“Tell me and I forget. Teach me and I remember. Involve me and I learn.”
– Benjamin Franklin
We can tell you which river to fish, what fly to use, and the best time to go. But if you really want to learn, you need to pick up a rod and do it. If you are looking to get involved, now is a great time to try one of our Fly Fishing 101 sessions. Every Saturday through mid-August, we will be holding these three-hour hands-on classes. The cost is $95 per person and has a minimum enrollment of 4 and a maximum of 6. Interested? Register online or call the shop at 208-726-5282.
The Brown Drakes have exited for the season and the crowds on the lower river have dissipated. Bugwise, there has been a decent midday Callibaetis emergence and spinner fall on the pond. Some Baetis, Green Drakes, as well as a few PMDs can be found in the Preserve. But if you see no hatches, nymphing with small and medium sized patterns has been fairly consistent. The evening fishing has slowed down, but should improve as daytime highs increase and the weather stabilizes. Remember, the Nature Conservancy has improved access and kindly asks that users stay on the designated trails and utilize the access points to prevent habitat degradation. Also, the visitor center is being remodeled and will remain closed. Look for posted information at each access allowing you to sign in via your phone with a QR code or by texting “Visitor” to (833) 593-0682.
As expected with the warm up last week, the flows on the Wood came up to season high just over 1000 CFS and went off color. Cooler weather has returned to the Valley and the flows are already coming down. If you fish the Wood this week, your best option is to seek side channels and stay mobile. As the flows rapidly drop, the fish will continue to adjust and find new holding water. Search with nymphs, attractor dries, or streamers along the edges and through the slower buckets. Do not try to cross at this level. If you run out of fishable water, move to another access. By the end of June, the Wood will be prime for wading and this should coincide with the arrival of the Green Drake hatch.
Warm Springs and Trail Creek
These Big Wood tributaries are fishable, but very low for this time of year. There are stocked rainbows around the bridges and easy access points, but an angler who is willing to move around and employ stealth will find a few wild fish.
The flows are up and down on this tailwater, but are still at or above 300 CFS. This will fish better once the flows drop a bit more and stabilize.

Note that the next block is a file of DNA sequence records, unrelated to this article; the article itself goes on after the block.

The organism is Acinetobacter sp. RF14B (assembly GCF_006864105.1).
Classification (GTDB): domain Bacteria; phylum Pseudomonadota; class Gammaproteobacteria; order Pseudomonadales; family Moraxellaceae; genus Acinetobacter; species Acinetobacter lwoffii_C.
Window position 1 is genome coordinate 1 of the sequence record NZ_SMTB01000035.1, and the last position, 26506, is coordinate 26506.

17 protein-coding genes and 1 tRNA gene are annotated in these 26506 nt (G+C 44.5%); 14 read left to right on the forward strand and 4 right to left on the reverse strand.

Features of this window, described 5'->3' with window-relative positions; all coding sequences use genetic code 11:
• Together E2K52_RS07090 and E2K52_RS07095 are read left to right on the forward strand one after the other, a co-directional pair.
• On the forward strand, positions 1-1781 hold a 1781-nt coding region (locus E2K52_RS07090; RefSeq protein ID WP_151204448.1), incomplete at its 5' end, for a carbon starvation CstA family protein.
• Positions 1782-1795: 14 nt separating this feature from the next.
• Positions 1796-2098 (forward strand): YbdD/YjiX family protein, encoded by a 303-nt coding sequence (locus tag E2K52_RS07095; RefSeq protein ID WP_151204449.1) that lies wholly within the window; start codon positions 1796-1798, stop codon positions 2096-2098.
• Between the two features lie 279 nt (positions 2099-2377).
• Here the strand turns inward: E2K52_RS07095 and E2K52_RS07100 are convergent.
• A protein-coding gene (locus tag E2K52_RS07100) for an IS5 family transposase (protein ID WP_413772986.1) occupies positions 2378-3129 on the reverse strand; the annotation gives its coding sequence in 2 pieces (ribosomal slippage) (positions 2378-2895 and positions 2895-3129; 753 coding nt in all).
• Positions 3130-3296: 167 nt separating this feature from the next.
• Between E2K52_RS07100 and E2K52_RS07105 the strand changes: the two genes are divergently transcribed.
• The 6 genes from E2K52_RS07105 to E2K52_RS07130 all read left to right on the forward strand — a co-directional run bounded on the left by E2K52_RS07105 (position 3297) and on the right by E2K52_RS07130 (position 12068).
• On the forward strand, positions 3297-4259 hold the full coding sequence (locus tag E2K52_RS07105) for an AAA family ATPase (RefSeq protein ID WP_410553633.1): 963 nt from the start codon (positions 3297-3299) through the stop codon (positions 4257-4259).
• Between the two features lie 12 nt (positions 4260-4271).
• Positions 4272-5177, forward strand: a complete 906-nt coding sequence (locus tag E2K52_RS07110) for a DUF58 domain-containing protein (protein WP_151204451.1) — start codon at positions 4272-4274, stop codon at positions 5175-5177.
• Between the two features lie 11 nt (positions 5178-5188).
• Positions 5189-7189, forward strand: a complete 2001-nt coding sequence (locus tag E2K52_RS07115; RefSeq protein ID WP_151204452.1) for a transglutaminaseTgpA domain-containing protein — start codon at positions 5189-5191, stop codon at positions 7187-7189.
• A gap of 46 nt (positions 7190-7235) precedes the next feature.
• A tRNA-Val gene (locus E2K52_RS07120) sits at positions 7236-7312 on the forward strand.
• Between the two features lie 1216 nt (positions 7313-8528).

Upper Lost River
Like the Wood, this upper Lost has bumped up in flows. In another week or so this will be ready to go. But if you are willing to hop around you may find fishable water above Wildhorse toward the Copper Basin or on the North Fork.
A handful of drift boat anglers have begun to float this scenic river. While there are some stoneflies fluttering about, the fishing is still on the slow side. This should turn on in another week or two as temperatures rise and the water continues to drop.
Southfork of the Boise
This is a good place to launch your drift boat as flows are steady at just above 1800 CFS. These are pushy flows and only experienced rowers should attempt it. Wade fishing is very limited. We are a week or two away from the Salmon fly hatch and better fishing.
It is time to take the family to Lake Creek, Penny Lake, or Gaver’s Lagoon. All the ponds are stocked and will receive regular stockings throughout the summer season.
Mackay, the Little Wood, and Magic can be fished either from the bank, a float tube, or a boat. The wind can be strong, so always follow safety precautions when floating. Another option, a bit farther down the road, is the Duck Valley Indian Reservation. This fishery has been closed over the last year due to Covid, but has opened to accept visitors once again. If you have a day or two, this is definitely worth the trip.This fishery is managed by the Shoshone-Paiute Tribes and has three different reservoirs to pick from: Mountain View, Lake Billy Shaw, and Sheep Creek. For a small fee, you can fish all three and camping facilities are available for an additional fee. As for techniques, try pulling a team of small leech patterns in black, brown, or olive on an intermediate or type 3 or 5 sinking line. Often spring trout are feeding on Daphnia, aka freshwater plankton, and a leech is a welcome meal. Sheep Creek Specials always seem to work in Duck Valley. Also, suspending a series of nymphs or chironomids at the right depth can also be effective.
Big Wood: Chubby Chernobyl | Stimulators | Bullet French Nymph | Lite Brite Perdigons | Sexy Walts | Perdichigons | Pat’s Rubber Legs | Bishop’s Dynamite | DB Zebra Midge in black, red, or olive
Silver Creek: PMDs | Baetis | Callibaetis | Green Drakes | Brown Drakes | Bullet French Nymph | DB Zebra Midge in black, red, or olive | Pine Squirrel Leech
Big Lost: Golden Stones | PMDs | Sexy Walts | Perdichigons | Bullet French Nymph | TG Hide a Bead Baetis | CDC France Fly | Lite Brite Perdigons | Duracell Jig | Bishop’s Dynamite | DB Zebra Midge in black, red, or olive
South Fork of the Boise: Chubby Chernobyl | Caddis | Sexy Walts | Perdichigons | Bullet French Nymph | Lite Brite Perdigons | Pat’s Rubber Legs | Bishop’s Dynamite | DB Zebra Midge in black, red, or olive
Stillwater: Balance Leeches | Sheep Creek Special | Woolly Buggers | Seal Buggers | Chironomids | Damsel Nymphs | Prince Nymphs
|Silver Creek||76.3 cfs|
|Big Wood||606 cfs|
|The Big Lost||315 cfs|
|South Fork of the Boise||1800 cfs|
|Salmon River||2830 cfs|